There can hardly be an opera other than Fidelio where a singer’s very first note is so eagerly anticipated: the opening G of “Gott, welch Dunkel hier”, a chained-up Florestan bemoaning the sterile darkness of his dungeon, has become a pièce de résistance for Heldentenors. In yesterday’s concert performance, Stuart Skelton held the note for a full ten seconds, swelling it from a mezzo piano start to thrilling full throttle. If you’ve heard Skelton do this before or heard his cry of “Wälse!” in Die Walküre, you’ll have known what was coming. If you haven’t… well, there were audible gasps in the audience around me. (For Fidelio nerds: Skelton’s version is closer to Kaufmann than Vickers, but he chooses not to start with Kaufmann’s extreme pianissimo. And by the way, the score contains neither a crescendo nor even a pause).

Ricarda Merbeth and Stuart Skelton © BBC | Chris Christodoulou
Ricarda Merbeth and Stuart Skelton
© BBC | Chris Christodoulou

You need big voices to do opera-in-concert successfully at the Royal Albert Hall, and Skelton certainly qualifies. David Soar, who sang Don Fernando, also has a big voice, but we only get to hear him close to the end of the opera, while Florestan is also absent from Act 1. The other big voice on the playbill, bass Brindley Sherratt, was indisposed, and that meant that Act 1 was short of vocal firepower. Ricarda Merbeth in the title role, Louise Alder as Marzelline, Benjamin Hulett as Jaquino and James Creswell, the late replacement for Sherratt as the gaoler Rocco, have pleasant voices, characterful voices, refined voices; all were able to make themselves heard, but none had the extra power in reserve to be able to step up the excitement. Detlef Roth, as the villain Don Pizarro, fell short of that, being often inaudible.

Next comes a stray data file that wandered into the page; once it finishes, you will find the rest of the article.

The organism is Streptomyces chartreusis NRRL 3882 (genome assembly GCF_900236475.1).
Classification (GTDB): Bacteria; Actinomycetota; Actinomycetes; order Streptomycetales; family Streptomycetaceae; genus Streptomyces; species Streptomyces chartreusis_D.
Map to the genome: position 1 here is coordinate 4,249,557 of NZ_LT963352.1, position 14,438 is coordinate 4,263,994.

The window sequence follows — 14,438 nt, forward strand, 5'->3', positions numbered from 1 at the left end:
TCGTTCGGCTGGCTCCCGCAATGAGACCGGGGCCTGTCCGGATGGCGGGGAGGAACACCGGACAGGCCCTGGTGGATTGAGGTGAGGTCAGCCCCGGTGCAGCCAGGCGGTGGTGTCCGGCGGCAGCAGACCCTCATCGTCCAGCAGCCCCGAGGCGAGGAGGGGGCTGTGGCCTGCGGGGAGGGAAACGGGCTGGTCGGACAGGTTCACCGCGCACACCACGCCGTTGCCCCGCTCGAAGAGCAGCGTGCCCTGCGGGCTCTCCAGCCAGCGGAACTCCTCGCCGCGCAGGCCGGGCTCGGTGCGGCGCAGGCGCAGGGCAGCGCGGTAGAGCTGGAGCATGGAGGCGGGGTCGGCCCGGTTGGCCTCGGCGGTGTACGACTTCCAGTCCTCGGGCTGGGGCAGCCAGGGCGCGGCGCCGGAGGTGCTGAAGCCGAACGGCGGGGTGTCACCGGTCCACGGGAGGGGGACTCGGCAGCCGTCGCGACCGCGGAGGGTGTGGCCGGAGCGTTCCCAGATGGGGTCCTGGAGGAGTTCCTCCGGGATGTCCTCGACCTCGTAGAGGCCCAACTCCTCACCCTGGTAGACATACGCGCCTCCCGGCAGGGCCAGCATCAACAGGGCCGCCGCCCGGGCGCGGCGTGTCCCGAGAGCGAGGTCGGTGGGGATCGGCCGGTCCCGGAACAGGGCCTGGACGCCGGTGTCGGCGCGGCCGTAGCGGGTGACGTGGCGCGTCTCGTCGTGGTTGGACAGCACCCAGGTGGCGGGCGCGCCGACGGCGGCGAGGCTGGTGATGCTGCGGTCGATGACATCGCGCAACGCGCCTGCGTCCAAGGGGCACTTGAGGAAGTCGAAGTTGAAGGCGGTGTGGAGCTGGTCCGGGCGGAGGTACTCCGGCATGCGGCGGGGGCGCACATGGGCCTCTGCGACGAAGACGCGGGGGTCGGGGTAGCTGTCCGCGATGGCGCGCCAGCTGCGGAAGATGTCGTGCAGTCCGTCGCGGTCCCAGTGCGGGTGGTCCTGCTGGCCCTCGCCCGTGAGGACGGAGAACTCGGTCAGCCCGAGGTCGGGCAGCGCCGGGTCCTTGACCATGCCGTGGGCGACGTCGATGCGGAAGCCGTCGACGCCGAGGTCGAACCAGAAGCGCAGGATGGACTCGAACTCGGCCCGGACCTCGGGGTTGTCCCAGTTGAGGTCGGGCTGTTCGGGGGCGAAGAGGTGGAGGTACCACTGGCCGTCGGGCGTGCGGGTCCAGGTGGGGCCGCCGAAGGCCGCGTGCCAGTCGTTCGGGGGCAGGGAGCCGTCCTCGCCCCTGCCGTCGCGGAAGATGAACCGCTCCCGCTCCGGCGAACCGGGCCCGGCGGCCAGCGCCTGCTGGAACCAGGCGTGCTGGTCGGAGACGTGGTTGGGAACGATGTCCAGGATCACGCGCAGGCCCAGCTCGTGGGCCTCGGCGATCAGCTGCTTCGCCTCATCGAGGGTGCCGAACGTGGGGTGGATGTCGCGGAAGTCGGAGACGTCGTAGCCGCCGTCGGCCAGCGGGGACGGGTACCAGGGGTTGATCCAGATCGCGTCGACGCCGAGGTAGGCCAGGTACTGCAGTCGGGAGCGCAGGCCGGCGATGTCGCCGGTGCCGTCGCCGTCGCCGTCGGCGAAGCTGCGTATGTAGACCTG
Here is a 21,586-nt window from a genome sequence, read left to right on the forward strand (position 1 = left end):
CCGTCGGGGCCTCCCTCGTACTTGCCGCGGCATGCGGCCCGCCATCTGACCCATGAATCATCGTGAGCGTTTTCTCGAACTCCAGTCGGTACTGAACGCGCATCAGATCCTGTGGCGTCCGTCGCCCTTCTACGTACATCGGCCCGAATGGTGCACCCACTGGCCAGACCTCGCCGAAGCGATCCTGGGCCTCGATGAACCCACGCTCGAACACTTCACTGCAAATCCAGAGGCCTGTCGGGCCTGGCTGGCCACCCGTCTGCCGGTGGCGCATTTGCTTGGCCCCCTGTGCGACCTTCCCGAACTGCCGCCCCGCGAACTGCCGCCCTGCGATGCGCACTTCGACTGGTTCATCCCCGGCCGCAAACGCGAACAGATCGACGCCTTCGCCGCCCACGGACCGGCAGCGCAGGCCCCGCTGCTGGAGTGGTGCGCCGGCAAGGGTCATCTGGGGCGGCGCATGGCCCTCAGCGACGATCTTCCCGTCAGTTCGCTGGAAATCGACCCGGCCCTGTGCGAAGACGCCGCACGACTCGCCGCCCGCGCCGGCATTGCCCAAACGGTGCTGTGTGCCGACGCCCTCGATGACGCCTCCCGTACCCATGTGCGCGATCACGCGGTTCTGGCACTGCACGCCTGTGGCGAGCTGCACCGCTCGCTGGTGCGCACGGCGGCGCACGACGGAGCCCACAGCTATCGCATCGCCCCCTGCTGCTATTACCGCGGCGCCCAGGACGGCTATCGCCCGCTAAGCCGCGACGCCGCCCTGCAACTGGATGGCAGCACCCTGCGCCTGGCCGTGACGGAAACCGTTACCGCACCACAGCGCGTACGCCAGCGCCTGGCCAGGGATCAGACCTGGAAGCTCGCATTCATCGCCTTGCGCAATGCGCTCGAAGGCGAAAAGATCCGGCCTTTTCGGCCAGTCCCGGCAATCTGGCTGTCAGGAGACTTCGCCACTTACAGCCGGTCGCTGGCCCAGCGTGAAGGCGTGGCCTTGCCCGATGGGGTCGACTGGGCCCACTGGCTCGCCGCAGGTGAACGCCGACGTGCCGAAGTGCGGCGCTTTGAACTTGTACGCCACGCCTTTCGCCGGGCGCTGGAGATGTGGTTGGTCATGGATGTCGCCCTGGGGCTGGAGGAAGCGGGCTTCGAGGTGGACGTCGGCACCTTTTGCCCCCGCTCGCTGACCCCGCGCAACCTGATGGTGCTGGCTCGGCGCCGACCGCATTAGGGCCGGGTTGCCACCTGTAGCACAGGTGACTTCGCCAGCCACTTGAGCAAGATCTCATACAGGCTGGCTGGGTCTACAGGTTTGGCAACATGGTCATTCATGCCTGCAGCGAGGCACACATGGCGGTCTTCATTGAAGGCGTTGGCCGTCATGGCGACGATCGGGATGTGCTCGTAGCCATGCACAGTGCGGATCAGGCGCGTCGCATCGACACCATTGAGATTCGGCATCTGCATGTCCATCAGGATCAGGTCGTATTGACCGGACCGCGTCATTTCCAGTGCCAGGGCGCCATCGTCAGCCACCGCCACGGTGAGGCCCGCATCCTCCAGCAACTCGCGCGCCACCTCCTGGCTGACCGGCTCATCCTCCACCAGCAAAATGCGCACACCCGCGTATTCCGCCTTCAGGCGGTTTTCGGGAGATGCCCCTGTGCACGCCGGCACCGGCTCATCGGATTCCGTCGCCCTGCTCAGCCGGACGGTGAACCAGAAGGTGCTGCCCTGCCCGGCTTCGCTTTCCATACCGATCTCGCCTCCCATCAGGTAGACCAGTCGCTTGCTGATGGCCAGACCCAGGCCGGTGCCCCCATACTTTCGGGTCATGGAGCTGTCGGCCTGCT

Juanjo Mena © BBC | Chris Christodoulou
Juanjo Mena
© BBC | Chris Christodoulou

Throughout Act 1, Juanjo Mena kept the BBC Philharmonic on a tight rein and ensured excellent balance with the singers. Beethoven’s orchestration is delicate and varied, and the orchestra showed perfect poise, each component ringing through with clarity. The sheer beauty of Beethoven’s score came through time and again, especially in the ensemble numbers: the great quartet was exactly the highlight it should be, where the different voice types were perfectly blended. The prisoners’ chorus had heart-swelling loveliness. But the whole thing had something of a feel of restrained elegance – decidedly classical rather than romantic. Given that the plot is one of high drama – a woman desperate to save her husband from starving to death in prison – a dose of extra intensity would have been welcome, whether in the serious passages or in the comic relief ones with the hapless Jaquino or the down-to-earth Rocco.

I’m actually more than happy to see Fidelio in concert rather than staged. Beethoven doesn’t really have the feel for the dramatic moment of Mozart or Verdi, whereas he does write sublime, exquisite music. Therefore, it works as an oratorio: hearing that music performed with total commitment and no distractions is a treat, with the side benefit of freeing one from a director’s seemingly inevitable need to “put a modern spin” on something that, to me at least, is a timeless story of abuse of power and strength in adversity.

Benjamin Hulett and Louise Alder © BBC | Chris Christodoulou
Benjamin Hulett and Louise Alder
© BBC | Chris Christodoulou

Act 2 fares better on the dramatic side, and when it came to the climactic confrontation between Don Pizarro and Leonore, followed by the deus-ex-machina intervention of Don Fernando, Mena gave the orchestra their head, tempi accelerated and the excitement level swelled considerably. The arrival of the female contingent of the Orfeón Donostiarra choir more than doubled its size and gave it the extra impetus to make the final choruses into proper outbursts of joy. In the end, Mena, his musicians and cast were able to show Fidelio as the uplifting triumph of righteousness that it should be.